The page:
The IRS requires every business to measure and report as income the extent of an employee's compensation associated with the personal use of a company-provided vehicle, including the value of company-paid fuel. The process of calculating personal use taxable benefits is an end-of-the-year administrative headache. Personal use increases the company's overhead by requiring significant program administration. For instance, companies must monitor driver submission of personal use reports. For drivers who fail to submit a report, monthly notices must be sent as a reminder. Similarly, driver statements of personal use mileage must be periodically audited to ensure compliance and that drivers are keeping accurate business records of miles driven. Many drivers are very meticulous about reporting personal use. However, the 80/20 rule applies to personal use administration. Every fleet manager has stories of drivers who simply can't, or won't, report personal use mileage on a regular or timely basis, despite numerous attempts (and threats) to get them to comply. Chasing after these "scofflaws" is extremely time-consuming and aggravating, diverting company personnel from their other responsibilities. Anyone who administers a personal use taxable benefit program will tell you it requires significant administration. This is an indirect cost often not factored into personal use chargeback calculations.

Know Your Costs

As fleet manager, you need to know what it costs your company to provide personal use - not just the employee taxable benefit, but also the total cost to the company. It is important to consider not only all direct, but also indirect costs to offer this benefit. This includes the cost of fuel, maintenance, increased wear-and-tear, and program administration, along with insurance and risk exposure. A fleet manager must quantify the cost of each of these variables and calculate the total cents-per-mile cost by each vehicle type in the fleet. Once you have accomplished this, an accurate estimate for the cost of personal use can be determined by multiplying this cents-per-mile cost by the average personal miles driven by employees.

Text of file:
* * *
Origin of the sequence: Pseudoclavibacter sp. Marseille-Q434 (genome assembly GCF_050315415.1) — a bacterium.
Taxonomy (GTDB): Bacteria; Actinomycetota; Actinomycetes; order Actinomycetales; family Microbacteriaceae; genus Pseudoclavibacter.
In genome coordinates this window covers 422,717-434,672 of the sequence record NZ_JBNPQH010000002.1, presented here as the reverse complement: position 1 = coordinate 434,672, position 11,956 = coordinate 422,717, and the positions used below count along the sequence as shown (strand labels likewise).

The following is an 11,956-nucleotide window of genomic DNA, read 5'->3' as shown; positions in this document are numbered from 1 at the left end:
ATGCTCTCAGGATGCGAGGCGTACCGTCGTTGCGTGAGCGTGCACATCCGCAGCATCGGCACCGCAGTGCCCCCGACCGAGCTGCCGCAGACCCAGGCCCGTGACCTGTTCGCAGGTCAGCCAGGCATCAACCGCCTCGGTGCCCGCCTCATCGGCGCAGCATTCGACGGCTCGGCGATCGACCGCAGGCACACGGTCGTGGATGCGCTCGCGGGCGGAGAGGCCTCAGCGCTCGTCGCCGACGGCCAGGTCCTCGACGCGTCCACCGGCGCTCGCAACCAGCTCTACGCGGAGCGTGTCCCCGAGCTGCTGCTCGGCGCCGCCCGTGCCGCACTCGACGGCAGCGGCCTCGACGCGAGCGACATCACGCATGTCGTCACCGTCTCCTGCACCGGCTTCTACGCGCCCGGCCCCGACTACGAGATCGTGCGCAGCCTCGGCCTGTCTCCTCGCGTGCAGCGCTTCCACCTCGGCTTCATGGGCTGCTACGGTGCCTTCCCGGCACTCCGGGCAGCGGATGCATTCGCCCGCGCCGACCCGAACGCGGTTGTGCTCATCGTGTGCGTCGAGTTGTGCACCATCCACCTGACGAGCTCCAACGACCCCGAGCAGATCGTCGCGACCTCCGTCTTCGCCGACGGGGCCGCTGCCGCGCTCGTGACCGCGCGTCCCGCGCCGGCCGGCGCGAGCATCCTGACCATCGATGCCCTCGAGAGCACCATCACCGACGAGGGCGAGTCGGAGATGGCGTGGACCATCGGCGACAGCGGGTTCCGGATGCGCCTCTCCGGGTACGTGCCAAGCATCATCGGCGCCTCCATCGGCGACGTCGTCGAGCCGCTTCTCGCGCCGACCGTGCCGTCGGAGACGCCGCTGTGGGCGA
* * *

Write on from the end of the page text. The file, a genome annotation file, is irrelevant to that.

Let me know what you think.



  1. 1. Joel Jalovec [ September 24, 2009 @ 10:48AM ]

    I enjoyed this article very much. I used to work for two insurance companies as an adjuster and had company vehicles at each. One company charged us $50/month and the other did not charge anything. I always used to think the $50 company was being cheap and just trying to make some money from the adjusters but after reading your article, I now see the need for a company to do this.

  2. 2. Steve Kibler [ September 25, 2009 @ 01:42PM ]

    Great points on a contriversal subject. I would wager that few companies/agencies has a system which recovers the appropriate costs for personal use; I know we don't. As with most fleet managers it's nearly impossible to apply any quantifable costs. Mike does a good job estimating the costs on a vehicle with high utilization but this becomes a hard-to-quantify variable with low utilized vehicles. We all pay for what is a cultural curse in today's workforce - entitlement.

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Author Bio

Mike Antich

Editor and Associate Publisher

Mike has covered fleet management and remarketing for more than 20 years and entered the Fleet Hall of Fame in 2010.